Title: THE HIDEAWAY
Category/Genre: Adult, Women’s Fiction
Word Count: 85,000
My main character would prefer to live in:
Having never lived more than 200 miles from the Gulf Coast, Sara has made peace with the Deep South’s hot summers and temperate winters. While cool weather does make her hair smoother than the usual 90 degrees and 100% humidity will allow, anything cooler than 60 degrees makes her shiver. On warm breezy days, she props open the French doors of her vintage home décor shop on New Orleans’ Magazine Street and lures customers in with the promise of cool AC and a dish of pralines.
1960. Fed up with the humiliations of her cheating husband and the restrictions of her well-to-do family, Margaret Van Buren, known to many as Mags, tosses her mother’s expectations to the wind and her suitcase in the backseat. When she arrives at The Hideaway, a B&B in the secluded town of Sweet Bay, Alabama, she has no way of knowing that the house, and a certain man inside it, will change her life in all the best ways. Or maybe the worst, according to who you ask.
2010. Eager to escape Sweet Bay and her eccentric grandmother Mags—her only remaining family—Sara flees. Almost ten years after settling in New Orleans and opening a Magazine Street antique shop, Sara learns Mags has died. Not only that, Mags has left her ramshackle B&B to Sara and tasked her with renovating it.
Back in Sweet Bay, nothing turns out the way Sara expects—from the motley crew of senior citizens living at The Hideaway, to the charming contractor she hires to renovate the B&B, to the pieces of Mags’s real life she uncovers from a box in the attic.
When a land developer with an eminent domain contract threatens to seize The Hideaway and replace it with a string of trendy condos, Sara is forced to make a choice—stay in Sweet Bay and fight for the house and people she’s grown to love or leave again and return to her successful but lonely life in New Orleans.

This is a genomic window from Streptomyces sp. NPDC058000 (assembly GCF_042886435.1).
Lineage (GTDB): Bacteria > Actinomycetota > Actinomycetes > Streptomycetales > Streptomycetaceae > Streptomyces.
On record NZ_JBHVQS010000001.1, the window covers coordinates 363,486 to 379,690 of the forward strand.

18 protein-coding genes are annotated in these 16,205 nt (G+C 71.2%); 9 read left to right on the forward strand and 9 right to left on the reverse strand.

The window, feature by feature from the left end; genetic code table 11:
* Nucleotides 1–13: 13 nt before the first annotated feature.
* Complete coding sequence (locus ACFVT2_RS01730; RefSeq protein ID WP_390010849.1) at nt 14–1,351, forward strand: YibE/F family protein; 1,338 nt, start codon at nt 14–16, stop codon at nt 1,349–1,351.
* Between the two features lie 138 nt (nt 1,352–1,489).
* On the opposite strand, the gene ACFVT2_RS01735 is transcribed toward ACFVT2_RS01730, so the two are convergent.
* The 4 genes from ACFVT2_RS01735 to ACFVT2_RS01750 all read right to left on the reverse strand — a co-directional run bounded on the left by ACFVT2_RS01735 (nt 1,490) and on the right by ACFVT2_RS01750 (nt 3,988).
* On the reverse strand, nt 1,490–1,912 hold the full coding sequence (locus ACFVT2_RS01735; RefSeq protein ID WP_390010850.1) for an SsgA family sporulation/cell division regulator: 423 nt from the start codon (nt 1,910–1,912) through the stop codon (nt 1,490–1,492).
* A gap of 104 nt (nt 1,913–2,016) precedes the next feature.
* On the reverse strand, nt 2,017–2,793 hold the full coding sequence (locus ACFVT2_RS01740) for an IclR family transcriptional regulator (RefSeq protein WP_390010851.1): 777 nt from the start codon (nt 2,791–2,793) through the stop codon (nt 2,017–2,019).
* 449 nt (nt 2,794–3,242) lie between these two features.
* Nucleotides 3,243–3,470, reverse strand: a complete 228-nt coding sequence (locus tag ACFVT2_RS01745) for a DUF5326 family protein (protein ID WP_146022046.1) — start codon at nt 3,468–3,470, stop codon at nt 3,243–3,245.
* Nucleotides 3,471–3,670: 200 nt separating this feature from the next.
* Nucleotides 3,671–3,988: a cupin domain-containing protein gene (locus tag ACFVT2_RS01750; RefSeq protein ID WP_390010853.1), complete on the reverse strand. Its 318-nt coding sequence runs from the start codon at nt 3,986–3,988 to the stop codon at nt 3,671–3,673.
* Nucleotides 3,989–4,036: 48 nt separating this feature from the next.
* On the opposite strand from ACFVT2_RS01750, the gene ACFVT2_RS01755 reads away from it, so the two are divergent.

Told in alternating points of view between Sara and Mags, THE HIDEAWAY combines a present-day narrative with a mystery from the past similar to Sarah Jio’s Morning Glory. It also brings to mind the Southern spunk and humor of Joshilyn Jackson’s Between, Georgia.
First 250 words:
Mother had a look she reserved just for me. As an only child, I shouldered all her expectations about how children of a woman in her position should act and dress. “Her position” was nothing more than the wife of a bank executive, but the way she talked, my father was the king of the South, and she the queen. As the daughter of Mrs. Helen Taylor Livingston, I was the lucky recipient of her frequent displeasure.
While I seemed to always do something to disappoint her—a hemline a quarter-inch too short, lipstick the wrong shade of red (“too Marilyn, not enough Audrey”), curly hair not adequately flattened into submission—disappointment was never my goal. It may have ended up that way, but not at the beginning.
Before any event, even something as simple as dinner with her and Daddy, I’d step out onto the wide veranda of Magnolia Manor—of course, it was Mother’s idea to name our old Greek Revival home in the Oakleigh district of Mobile, Alabama—and wait for her assessment. She’d be sitting in her favorite wicker lounge chair, an inch of icy Old Fashioned in a glass on the table next to her, the ceiling fan circling in slow loops above.
With just the slightest tilt of the head and a barely discernible narrowing of one eye, her look meant, “Not good enough. Try again. Please don’t embarrass me.” She never said the words, but she didn’t have to.